The Board noted that the cited mark is in standard characters and could be displayed in a style similar to that of applicant. Nothing in the record suggested that FRYE has any significance other than as a surname.

[A] surname preceded by a given name or initials is a common, highly conventional combination of word elements, and the name MIRANDA FRYE could well be interpreted as a more specific reference to a person or company that is otherwise identified by the surname FRYE.

The Board has held that the addition of a given name to a surname is insufficient to distinguish the combination from the surname alone, for Section 2(d) purposes. For example BRUCE WINSTON similar to WINSTON for jewelry; JOSE GASPAR; SAM EDELMAN.
The Board acknowledged that the initials MF and the surname MIRANDA appear prominently in applicant's mark, and it is often the first part of a mark that is more likely to be remembered and used to call for the goods. "Taken as a whole, MF MIRANDA FRYE could be perceived as the full name and initials of the person or company identified by the surname FRYE alone."
The Board found the word FRYE to be the dominant portion of the marks, and that they are "far more similar than they are different and, overall, convey similar commercial impressions. That is to say, the marks appear to be variations of each other that nonetheless point to a common source."   

And so the Board affirmed the Section 2(d) refusal.

Read comments and post your comment here.

TTABlogger comment: How did you do? If FRYE is a surname, would consumer expect there to be different, unrelated people with that same surname?

Text Copyright John L. Welch 2020.

Tuesday, September 15, 2020

Recommended Reading: Prof. Christine Farley, "The Lost Unfair Competition Law"

Professor Christine Farley of American University Washington College of Law, in her article, "The Lost Unfair Competition Law," notes the oft-repeated assertion that trademark law “is but a part of the broader law of unfair competition.” But what is the broader protection that unfair competition provides? Her article "explains why we have lost sight of this answer and become confused about the scope of unfair competition law today by providing a historical examination of the drafting and enactment of the act and mysterious treaty [The Inter-American Convention], and their forgotten connection."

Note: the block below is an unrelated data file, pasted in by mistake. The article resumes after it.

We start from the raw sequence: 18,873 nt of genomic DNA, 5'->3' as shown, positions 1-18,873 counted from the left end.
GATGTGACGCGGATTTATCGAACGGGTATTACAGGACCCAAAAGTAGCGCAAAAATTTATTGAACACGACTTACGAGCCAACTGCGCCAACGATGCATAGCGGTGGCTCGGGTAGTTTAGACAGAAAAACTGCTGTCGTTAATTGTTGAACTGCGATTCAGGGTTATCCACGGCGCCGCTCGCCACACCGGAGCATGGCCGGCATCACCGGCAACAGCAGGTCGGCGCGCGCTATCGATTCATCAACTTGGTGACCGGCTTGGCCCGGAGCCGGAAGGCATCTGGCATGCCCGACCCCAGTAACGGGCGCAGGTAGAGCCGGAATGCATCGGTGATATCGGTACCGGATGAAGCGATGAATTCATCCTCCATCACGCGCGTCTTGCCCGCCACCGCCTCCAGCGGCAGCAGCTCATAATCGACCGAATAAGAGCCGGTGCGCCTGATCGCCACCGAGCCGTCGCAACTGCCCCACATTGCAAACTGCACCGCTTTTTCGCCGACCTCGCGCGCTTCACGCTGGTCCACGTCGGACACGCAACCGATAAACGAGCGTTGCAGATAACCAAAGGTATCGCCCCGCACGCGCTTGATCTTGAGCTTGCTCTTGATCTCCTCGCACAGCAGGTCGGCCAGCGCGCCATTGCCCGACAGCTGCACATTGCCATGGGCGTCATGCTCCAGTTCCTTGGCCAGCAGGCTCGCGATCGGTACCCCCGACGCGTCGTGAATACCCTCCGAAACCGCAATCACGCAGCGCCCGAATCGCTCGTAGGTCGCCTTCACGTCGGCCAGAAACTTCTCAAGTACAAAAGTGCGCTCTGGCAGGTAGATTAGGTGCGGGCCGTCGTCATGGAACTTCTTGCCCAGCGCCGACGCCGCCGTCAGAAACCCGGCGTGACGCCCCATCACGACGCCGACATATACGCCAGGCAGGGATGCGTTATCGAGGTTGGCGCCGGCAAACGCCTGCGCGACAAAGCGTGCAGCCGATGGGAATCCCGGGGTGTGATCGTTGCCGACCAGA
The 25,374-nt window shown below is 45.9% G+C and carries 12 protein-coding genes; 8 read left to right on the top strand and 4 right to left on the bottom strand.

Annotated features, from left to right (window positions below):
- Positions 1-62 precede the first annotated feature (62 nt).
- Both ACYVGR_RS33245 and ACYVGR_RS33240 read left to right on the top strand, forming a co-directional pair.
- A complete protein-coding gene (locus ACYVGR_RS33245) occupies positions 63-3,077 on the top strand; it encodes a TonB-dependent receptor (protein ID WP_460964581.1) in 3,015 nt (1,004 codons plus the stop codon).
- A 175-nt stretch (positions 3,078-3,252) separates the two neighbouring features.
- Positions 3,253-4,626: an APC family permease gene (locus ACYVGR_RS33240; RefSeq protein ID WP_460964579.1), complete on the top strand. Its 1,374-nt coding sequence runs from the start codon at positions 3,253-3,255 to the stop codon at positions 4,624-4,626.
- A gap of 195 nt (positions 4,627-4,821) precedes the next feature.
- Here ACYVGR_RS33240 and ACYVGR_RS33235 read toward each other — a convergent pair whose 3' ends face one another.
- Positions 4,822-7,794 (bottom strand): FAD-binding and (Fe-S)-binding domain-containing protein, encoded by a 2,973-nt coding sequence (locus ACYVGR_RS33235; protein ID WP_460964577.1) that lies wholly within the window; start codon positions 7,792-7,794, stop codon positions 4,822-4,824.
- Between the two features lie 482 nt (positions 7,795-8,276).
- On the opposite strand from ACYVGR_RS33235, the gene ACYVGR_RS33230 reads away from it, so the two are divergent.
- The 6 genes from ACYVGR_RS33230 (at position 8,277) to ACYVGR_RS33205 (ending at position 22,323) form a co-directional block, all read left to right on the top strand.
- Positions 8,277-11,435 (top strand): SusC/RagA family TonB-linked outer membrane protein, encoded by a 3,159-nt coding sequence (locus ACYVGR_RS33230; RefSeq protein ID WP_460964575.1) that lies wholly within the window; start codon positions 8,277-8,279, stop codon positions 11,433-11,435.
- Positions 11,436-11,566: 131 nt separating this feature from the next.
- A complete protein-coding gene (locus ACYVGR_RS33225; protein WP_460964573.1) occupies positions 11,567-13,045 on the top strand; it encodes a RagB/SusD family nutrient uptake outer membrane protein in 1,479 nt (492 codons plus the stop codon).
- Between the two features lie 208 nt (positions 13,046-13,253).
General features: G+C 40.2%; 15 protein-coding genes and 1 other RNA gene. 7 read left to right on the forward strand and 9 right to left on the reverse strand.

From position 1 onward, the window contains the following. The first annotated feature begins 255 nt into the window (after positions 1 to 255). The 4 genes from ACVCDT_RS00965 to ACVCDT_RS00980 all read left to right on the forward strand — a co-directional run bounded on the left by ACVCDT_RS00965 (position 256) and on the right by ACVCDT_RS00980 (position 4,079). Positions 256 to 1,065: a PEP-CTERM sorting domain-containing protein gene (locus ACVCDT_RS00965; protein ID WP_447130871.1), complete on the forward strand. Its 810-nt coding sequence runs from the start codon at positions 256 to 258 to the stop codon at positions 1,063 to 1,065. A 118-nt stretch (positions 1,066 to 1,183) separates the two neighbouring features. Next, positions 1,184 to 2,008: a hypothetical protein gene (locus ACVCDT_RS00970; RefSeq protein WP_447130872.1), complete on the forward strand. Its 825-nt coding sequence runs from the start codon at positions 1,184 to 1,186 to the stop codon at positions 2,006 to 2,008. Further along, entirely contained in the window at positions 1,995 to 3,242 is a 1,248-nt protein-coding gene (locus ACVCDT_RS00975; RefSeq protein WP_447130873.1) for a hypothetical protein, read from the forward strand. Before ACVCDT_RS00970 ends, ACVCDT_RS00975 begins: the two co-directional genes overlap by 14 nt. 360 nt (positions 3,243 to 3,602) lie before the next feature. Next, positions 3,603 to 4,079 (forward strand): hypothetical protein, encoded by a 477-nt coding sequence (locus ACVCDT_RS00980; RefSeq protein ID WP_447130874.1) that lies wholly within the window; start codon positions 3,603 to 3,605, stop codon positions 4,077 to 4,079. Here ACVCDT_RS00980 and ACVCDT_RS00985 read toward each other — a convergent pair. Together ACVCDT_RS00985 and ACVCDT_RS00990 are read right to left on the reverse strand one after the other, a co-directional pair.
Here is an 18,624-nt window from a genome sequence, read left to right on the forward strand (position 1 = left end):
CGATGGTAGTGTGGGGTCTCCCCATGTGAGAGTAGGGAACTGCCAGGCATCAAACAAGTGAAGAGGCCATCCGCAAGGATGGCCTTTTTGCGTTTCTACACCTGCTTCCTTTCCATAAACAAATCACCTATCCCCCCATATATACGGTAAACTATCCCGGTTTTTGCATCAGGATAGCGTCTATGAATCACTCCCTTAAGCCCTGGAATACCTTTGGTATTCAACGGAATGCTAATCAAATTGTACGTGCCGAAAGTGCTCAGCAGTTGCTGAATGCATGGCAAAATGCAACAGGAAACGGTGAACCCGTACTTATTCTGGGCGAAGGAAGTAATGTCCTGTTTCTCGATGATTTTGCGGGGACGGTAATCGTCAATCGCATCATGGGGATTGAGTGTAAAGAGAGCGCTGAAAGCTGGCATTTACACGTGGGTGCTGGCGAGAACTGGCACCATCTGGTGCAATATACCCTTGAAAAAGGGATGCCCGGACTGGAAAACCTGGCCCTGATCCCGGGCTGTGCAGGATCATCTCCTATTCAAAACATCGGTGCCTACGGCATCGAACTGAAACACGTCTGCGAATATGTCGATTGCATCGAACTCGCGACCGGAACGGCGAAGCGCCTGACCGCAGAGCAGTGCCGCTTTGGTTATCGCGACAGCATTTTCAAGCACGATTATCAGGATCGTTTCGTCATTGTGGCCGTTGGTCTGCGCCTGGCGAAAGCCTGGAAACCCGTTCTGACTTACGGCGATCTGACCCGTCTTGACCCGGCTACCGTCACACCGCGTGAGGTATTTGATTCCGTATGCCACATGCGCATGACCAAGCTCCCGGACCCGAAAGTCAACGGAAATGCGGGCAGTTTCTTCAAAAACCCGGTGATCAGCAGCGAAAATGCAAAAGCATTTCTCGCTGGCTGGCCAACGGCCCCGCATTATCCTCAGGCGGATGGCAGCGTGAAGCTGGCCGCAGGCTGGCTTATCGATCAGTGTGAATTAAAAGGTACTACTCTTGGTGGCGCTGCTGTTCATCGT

Professor Farley observes that unfair competition law reached its high point in 1918 in International News Service v. Associated Press. Edward S. Rogers, a major architect of the Lanham Act, was one of the few who drafted the Inter-American Convention, which contains substantial unfair competition protection. However, the legislative history of the Lanham Act "reveals a disinclination to create a federal unfair competition cause of action." Section 43(a) is often enlisted to fill the gap (although it has led to erratic results like Belmora v. Bayer, in which Section 43(a) was read to provide a cause of action to a plaintiff whose pleaded trademark had never been used in the United States). Professor Farley has some suggestions as to how reclaim the lost law of unfair competition can be reclaimed.

Part I identifies the confusion about the scope of unfair competition law that exists today. Part II traces unfair competition law from the beginnings of U.S. trademark law in the late 1800s to the 1946 Lanham Act. *** Part III tracks Edward Rogers’s contributions to the international and domestic development of unfair competition law. Part IV describes the pioneering protection of unfair competition provided by the Inter-American Convention. Part V discusses how the emergence of the Erie Doctrine in the late 1930s threatened to create a void because state laws on trademark and unfair competition were underdeveloped compared with federal law. Part VI interrogates the history of Section 44 of the Lanham Act, demonstrating that it was meant to incorporate by reference the unfair competition provisions from Inter-American Convention. This section describes how the robust unfair competition protection enabled through Section 44 continues to lie dormant, and Part VII recounts how Section 43(a) instead emerged as the vehicle for unfair competition. *** Finally, Part VIII will offer some suggestion about how, in light of this history, the unfair competition law that was lost might be reclaimed.

Read comments and post your comment here.

TTABlogger comment: Thank you to The Trademark Reporter for granting permission to the TTABlog to provide a link to this issue. Copyright © 2020 the International Trademark Association. Reprinted with the permission of The Trademark Reporter®, 110 TMR No. 4 (July-August2020).

Text Copyright John L. Welch 2020.

Monday, September 14, 2020

Decisions of the TTAB and the CAFC on Registrability Issues July 2019 to August 2020

In preparation for two webinar presentations coming up in the next four weeks, I have put together an article summarizing the precedential decisions of the TTAB and the CAFC over the past 14 months. Download pdf here: "Decisions of the Trademark Trial and Appeal Board and the Federal Circuit on Registrability Issues: July 2019 – August 2020."

Read comments and post your comment here.

Text Copyright John L. Welch 2020.